Calls for 'priceless resource' of heel prick test results to be saved
The National Newborn Bloodspot Screening Programme, or heel prick test, screens for six rare genetic diseases. These are Phenylketonuria (PKU), Homocystinuria, Maple Syrup Urine Disease, Classical Galactosaemia, Congenital Hypothyroidism and Cystic Fibrosis. Photograph: Getty Images
The Government faces strong medical opposition over its plans to destroy the Guthrie cards, writes RONAN MCGREEVY
Since 1966 every child born in the State has been subject to a heel prick which is taken shortly after birth.
The National Newborn Bloodspot Screening Programme, to give it its proper name, screens for six rare genetic diseases. These are Phenylketonuria (PKU), Homocystinuria, Maple Syrup Urine Disease, Classical Galactosaemia, Congenital Hypothyroidism and, most recently, Cystic Fibrosis.
The results are stored on what are known as Guthrie cards which have been kept in the archives at the Children’s University Hospital in Temple Street.
The cards held between 1966 and 1984 were destroyed by water contamination, but those since 1984 remain, approximately a million in total.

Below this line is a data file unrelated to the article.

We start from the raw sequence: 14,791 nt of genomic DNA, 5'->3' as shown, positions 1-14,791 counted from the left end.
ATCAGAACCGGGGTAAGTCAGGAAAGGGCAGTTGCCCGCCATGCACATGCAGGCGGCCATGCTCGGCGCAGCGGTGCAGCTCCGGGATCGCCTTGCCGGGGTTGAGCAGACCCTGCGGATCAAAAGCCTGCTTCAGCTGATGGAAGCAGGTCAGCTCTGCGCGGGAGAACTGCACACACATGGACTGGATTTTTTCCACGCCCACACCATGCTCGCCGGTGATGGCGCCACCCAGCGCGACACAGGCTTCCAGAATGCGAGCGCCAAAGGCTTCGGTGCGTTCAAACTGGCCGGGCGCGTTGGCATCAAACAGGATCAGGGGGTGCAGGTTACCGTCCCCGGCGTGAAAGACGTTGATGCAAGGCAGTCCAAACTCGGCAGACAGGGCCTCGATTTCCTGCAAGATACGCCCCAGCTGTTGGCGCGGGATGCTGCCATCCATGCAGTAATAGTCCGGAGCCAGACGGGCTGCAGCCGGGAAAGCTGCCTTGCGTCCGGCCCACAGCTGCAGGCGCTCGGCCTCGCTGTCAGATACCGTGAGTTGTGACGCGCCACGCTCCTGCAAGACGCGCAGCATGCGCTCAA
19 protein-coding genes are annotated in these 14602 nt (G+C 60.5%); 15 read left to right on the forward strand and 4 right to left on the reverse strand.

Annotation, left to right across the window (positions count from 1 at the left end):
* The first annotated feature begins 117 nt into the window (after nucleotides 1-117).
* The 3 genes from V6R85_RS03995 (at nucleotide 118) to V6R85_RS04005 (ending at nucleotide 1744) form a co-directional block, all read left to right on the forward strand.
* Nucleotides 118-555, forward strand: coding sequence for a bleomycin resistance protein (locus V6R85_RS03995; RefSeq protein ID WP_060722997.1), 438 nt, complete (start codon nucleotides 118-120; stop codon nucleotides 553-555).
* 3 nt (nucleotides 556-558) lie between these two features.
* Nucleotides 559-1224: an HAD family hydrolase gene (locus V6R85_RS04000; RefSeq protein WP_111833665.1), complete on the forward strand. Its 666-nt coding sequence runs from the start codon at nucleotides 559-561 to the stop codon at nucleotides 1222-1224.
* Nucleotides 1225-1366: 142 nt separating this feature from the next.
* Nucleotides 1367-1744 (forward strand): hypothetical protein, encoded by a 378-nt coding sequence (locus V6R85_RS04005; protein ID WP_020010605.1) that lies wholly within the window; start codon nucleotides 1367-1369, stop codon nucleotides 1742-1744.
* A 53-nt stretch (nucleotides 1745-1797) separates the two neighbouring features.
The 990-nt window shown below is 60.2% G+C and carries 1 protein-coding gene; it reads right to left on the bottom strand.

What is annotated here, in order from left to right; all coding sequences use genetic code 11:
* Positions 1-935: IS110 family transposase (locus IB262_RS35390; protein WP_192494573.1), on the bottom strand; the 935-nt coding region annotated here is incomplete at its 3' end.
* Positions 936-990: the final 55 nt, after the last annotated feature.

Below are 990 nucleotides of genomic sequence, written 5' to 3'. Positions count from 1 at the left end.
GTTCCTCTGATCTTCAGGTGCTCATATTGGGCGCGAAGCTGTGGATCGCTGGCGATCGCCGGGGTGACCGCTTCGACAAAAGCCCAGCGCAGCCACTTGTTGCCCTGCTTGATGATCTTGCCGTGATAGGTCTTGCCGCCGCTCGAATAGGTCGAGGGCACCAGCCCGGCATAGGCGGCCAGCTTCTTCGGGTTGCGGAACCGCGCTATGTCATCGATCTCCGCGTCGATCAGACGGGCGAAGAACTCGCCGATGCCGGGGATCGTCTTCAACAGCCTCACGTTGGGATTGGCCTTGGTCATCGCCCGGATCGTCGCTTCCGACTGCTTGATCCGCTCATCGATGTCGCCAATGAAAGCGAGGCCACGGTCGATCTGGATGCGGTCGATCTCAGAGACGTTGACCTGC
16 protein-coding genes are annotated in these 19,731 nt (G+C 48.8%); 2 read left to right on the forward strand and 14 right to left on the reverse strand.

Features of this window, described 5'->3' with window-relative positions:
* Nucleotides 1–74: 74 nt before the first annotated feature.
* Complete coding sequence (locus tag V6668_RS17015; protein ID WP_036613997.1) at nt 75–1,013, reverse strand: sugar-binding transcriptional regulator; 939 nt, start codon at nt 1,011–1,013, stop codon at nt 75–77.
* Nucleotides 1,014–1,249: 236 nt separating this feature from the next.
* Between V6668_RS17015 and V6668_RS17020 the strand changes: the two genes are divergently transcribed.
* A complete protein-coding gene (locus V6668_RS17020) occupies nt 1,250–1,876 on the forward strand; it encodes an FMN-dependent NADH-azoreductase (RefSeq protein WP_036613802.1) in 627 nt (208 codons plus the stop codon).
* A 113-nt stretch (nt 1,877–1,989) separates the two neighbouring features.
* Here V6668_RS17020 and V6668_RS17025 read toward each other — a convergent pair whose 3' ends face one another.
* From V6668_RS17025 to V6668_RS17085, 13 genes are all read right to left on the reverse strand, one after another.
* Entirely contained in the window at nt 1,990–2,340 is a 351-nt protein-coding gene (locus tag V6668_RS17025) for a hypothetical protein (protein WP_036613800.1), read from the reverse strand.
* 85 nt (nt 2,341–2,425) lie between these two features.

The Government now intends to destroy all the screening cards between 1984 and 2002 on foot of a ruling in 2009 from the Data Protection Commissioner that the retention of such cards is in breach of privacy regulations.
The Department of Health and the Health Service Executive have given the public until March 31st to consent to their records or those of their children being kept. Otherwise, they will be destroyed. Each year, cards that are more than 10 years old will be destroyed.
As the deadline approaches, the issue has become an emotive one with many medical professionals decrying the proposed action as unnecessary and a waste of potentially valuable biomedical data.
Opponents say the information could be used as a future resource to detect illnesses as diverse as sudden adult death syndrome and haemochromatosis. The strength of feeling about the issue was illustrated in a letter to this newspaper by professor of genetics at Trinity College Dublin, David McConnell last week.
Prof McConnell likened the future destruction of the record to the “modern equivalent of burning the Custom House, or destroying the birth certificates of all born in Ireland”. He said it would be a “disaster”.
“If these records are destroyed, it will be the worst act of cultural and social vandalism carried out by our Government since 1922,” he concluded.
He explained the Guthrie cards could be valuable for individuals and collectively.
“It would also allow the health authorities to obtain a more accurate picture of the health risks of the Irish people as a whole, and this would allow us to introduce more valuable and effective health services.”
He cited evidence of one disease, Haemochromatosis (HC), as a disease which the Guthrie cards can be helpful in detecting.